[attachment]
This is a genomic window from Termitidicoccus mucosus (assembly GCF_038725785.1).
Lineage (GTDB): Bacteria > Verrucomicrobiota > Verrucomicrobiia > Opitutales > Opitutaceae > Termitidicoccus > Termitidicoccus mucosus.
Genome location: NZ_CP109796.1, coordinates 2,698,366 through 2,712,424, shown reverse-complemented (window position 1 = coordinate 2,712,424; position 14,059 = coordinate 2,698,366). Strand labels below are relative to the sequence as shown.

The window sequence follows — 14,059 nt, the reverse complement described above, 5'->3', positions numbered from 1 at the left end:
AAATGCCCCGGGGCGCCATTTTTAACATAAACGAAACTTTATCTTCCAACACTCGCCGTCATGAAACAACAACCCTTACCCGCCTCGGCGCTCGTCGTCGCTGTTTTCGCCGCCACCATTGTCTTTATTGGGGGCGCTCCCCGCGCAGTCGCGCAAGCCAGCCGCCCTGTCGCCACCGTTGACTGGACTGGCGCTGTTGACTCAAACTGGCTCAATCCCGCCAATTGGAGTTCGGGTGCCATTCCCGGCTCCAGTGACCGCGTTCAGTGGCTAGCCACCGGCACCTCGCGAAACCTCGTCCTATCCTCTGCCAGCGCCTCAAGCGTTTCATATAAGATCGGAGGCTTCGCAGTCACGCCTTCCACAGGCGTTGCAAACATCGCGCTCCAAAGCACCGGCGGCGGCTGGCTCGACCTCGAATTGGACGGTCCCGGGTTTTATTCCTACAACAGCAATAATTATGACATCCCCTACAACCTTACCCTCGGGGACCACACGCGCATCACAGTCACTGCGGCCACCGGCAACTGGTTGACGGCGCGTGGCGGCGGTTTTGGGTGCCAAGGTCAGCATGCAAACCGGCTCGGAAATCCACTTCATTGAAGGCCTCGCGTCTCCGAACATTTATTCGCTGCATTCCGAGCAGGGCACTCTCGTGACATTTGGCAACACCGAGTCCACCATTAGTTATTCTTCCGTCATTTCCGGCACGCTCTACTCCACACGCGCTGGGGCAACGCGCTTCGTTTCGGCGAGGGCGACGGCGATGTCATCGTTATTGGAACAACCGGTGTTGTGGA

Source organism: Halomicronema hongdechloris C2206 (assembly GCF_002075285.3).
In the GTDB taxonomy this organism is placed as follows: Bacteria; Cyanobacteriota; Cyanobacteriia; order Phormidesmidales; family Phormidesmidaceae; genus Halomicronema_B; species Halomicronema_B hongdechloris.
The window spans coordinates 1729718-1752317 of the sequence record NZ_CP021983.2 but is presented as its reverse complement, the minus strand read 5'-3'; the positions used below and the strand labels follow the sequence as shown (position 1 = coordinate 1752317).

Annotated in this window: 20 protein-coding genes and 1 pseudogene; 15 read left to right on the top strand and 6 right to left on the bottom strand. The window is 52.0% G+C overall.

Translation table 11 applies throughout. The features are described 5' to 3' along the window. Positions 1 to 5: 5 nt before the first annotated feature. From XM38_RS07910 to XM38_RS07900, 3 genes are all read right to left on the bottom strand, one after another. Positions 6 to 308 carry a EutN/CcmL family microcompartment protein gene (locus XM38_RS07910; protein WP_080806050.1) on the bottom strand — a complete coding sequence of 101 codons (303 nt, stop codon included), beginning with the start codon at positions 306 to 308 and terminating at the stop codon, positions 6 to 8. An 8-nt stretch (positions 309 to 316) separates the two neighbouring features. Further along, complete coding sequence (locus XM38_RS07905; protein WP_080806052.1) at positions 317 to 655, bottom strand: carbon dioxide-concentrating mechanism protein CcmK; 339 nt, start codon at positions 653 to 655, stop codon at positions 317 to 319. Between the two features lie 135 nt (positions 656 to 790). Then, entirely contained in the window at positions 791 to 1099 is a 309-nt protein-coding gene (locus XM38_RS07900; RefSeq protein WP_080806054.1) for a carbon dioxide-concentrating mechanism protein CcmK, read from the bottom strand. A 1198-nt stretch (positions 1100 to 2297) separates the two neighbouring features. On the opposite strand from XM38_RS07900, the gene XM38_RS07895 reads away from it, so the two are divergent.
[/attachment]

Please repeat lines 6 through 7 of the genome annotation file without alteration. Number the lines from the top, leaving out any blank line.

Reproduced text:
Source organism: Halomicronema hongdechloris C2206 (assembly GCF_002075285.3).
In the GTDB taxonomy this organism is placed as follows: Bacteria; Cyanobacteriota; Cyanobacteriia; order Phormidesmidales; family Phormidesmidaceae; genus Halomicronema_B; species Halomicronema_B hongdechloris.